I mean, Goldfinger is a Scott/punk band. Our roots are heavily embedded in Southern California. I grew up on Social Distortion and Black Flag, and then also The Who and The Buzzcocks. I mean, all those bands really influenced me as a kid. Elvis Costello and Joe Jackson, too. And so there’s a hybrid of that Anglo-file part of me and the Southern California part of me, that just connects with what we do. And when I work with artists like Atreyu or Black Veil Brides, or even when I work with other kinds of hip-hop-inspired artists like EMG or SWACO, it’s still in my bones. I mean, I grew up. When you’re, like 12 to 17, that kind of music will always be part of you, no matter what. That’s what it is for me. But for Goldfinger, there’s a mission statement of I’m going to be wanting to make a pop-punk album, I wanted to make a ska punk album. And I think I did it. I think we killed it, and Never Look Back and The Knife, the last two Goldfinger records, are some of our fan’s favorite records we’ve ever made. And so you know, I don’t really work with a lot of ska bands. And so I get to get all my ska/punk energy out when I do Goldfinger. And I think the songs are typically under three minutes long, and I can just blast out and do whatever. An album like this, a deluxe record, is going to be an 18-song album, which is pretty awesome.

That is awesome. Is there a certain Goldfinger record that you most look fondly upon?

I feel like on our third album, Stomping Ground, we came into our own. I feel like that record, has “99 Red Balloons” on it, and it’s just like a real right down middle rock record. And I feel like that record is so fun to play live. But I mean, our first record was the album that got me out of selling shoes. I was working in retail. And that was the album that allowed me to do music as a career. So I’ve got an affinity for that record. Our second record is all about my wife, who I met in 1996. And then I wrote that 1997 album about her, and I’m still with her in 2022 so that record means a lot. It’s very endearing to me that all the songs are about her. And I mean, with The Knife, “Million Miles” is one of my favorite songs to play live. “Tequila Sunrise” became a fan favorite, just with the reggae, and Sublime vibes to it. And then with the new record, we’ve never played anything off it live, ever. So I can’t wait to play the songs live and just see how the fans react.

Are there any core memories that stand out from either one of those records that you mentioned?

Yeah, I mean, making “Superman” was such an interesting endeavor. I’ve written the song as part two of a song called “Question” which ended up on Hangups, our second album, and it was really like this long eight-minute song where the two songs connected. And I cut them in half and made Superman a separate song. But yeah, when we were making that song, our guitar player Charlie, had a lot of pushback. He was like, “I don’t want there to be horns on this song.” He will agree to keep it more rock, and so he and I really butted heads a lot making that song in the end. What came from it was this epic guitar lead that he had come up with for the last 16 bars of the song and then the guys from Reel Big Fish did the horn arrangement to go with his guitar part. So what we ended up with was this epic compromise of one of the best guitar lines on any Goldfinger record. And then this great horn section and I remember recording that song and just really butting heads with Charlie. But in the end, everyone was so happy with the way it turned out. So that song is probably our biggest song. Because Tony Hawk put it in his game, and it just became this legendary skateboarding song.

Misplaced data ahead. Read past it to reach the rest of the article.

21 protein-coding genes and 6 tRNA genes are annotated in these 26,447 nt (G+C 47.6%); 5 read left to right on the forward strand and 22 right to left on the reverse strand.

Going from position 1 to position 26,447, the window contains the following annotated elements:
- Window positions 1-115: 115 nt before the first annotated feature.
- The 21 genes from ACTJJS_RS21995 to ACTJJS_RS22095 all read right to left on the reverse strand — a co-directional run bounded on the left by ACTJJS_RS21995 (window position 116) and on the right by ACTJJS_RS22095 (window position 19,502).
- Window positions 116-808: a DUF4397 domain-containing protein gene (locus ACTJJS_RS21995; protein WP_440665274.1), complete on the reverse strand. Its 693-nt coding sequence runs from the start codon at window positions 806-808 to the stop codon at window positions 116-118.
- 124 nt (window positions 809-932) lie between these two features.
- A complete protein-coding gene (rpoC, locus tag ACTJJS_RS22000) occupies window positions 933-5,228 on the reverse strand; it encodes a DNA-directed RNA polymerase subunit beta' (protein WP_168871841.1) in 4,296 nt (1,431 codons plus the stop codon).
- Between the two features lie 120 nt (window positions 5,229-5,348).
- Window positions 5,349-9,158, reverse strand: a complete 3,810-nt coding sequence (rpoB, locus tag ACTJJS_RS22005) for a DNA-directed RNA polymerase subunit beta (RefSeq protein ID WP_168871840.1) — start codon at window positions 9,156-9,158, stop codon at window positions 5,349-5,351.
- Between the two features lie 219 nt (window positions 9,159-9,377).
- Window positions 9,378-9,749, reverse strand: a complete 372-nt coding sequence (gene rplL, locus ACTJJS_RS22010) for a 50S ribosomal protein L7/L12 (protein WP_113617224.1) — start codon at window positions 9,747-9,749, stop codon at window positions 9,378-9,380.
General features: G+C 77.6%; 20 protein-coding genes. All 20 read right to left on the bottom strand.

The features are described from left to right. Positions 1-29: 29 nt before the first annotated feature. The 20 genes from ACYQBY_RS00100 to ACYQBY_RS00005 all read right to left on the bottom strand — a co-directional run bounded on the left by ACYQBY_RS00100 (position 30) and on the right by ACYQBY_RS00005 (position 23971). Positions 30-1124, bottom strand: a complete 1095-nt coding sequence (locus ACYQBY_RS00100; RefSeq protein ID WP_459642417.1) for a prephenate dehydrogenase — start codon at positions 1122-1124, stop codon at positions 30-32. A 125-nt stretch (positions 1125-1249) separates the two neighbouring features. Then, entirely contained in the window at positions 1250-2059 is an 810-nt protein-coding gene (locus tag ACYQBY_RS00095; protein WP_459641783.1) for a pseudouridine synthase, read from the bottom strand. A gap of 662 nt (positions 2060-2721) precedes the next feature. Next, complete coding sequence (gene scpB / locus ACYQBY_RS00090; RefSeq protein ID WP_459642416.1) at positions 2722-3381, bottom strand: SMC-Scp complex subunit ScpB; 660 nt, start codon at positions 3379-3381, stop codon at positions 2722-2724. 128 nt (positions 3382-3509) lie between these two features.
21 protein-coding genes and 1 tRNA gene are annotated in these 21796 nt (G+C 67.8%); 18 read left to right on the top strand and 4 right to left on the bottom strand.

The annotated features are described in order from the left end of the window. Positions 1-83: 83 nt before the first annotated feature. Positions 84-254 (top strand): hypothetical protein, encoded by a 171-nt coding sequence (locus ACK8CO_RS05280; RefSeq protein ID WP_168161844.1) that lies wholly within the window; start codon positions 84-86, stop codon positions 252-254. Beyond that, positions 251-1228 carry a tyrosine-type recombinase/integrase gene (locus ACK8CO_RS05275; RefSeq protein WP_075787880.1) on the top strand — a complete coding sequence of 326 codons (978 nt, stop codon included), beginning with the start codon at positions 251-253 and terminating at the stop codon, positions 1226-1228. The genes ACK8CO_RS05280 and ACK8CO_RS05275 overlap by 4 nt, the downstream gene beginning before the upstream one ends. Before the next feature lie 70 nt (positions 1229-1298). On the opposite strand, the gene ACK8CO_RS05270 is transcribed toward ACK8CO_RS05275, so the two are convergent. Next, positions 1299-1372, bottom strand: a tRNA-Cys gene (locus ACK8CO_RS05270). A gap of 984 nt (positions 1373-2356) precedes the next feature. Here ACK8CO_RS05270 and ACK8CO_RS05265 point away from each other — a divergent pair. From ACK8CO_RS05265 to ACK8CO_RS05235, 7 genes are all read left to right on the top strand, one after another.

I loved playing that game! What are your most proud moments as a producer?

I mean, there’s been so many, man. Discovering The Used for sure in Salt Lake City and making that first record with them was just one of those moments that I knew was going to change history, and it was right when things got thin in the music business. You had electronic dance music like Skrillex and Swedish House Mafia, and that sound really took over rock. It’s funny, someone suggested I should be DJ Feldy! <Laughter> And I changed my hair, and then 5 Seconds of Summer came into my life. My career had a second or third life to it. was Goldfinger, The Used, Story of the Year, and then 5 Seconds of Summer came along and opened up all these doors in the pop world for me to do all sorts of other things. Then Blink-182 came along, and Travis Barker, my old friend, hit me up and he said, “Hey man, you want to produce our California record?” So, we again changed history with that record. We got our Grammy nomination. We have this platinum album, it’s like we really just killed it. We have two number one songs on the radio with that album, so I really can’t narrow all of that down.

That’s understandable. But first of all, congratulations on all of your success as both a producer as well as longevity with Goldfinger’s success too. After many years of being a vital part of this music scene, what continues to inspire you as a person, vocalist, producer, and artist?

I mean, my kids and my family inspire me the most. On The Knife, I wrote a song about my daughter Mila, and it was like it’s one of my favorite songs we have. And I was so excited. I was so happy we finally put it out on an album. Just having a song about my daughter. Having Josh from Twenty-One Pilots on it was super inspirational, and getting people that I work with outside of Goldfinger to play on Goldfinger records like Travis Barker with California, Save Ferris being able to sing on the record…It’s all those kinds of moments where my two worlds collide. My band and my production life collide. I mean, those are the things that inspire me.

Nice! Any last words for fans of people looking forward to more music from Goldfinger?

Yeah, I hope you liked the Deluxe! I mean, we’re super excited to have all these features on it. To re-release “99 Red Balloons,” we have five new songs on the record. We’re super pumped, so I hope you guys enjoy it!

Thanks so much. It was great connecting with you, John! 

Thank you!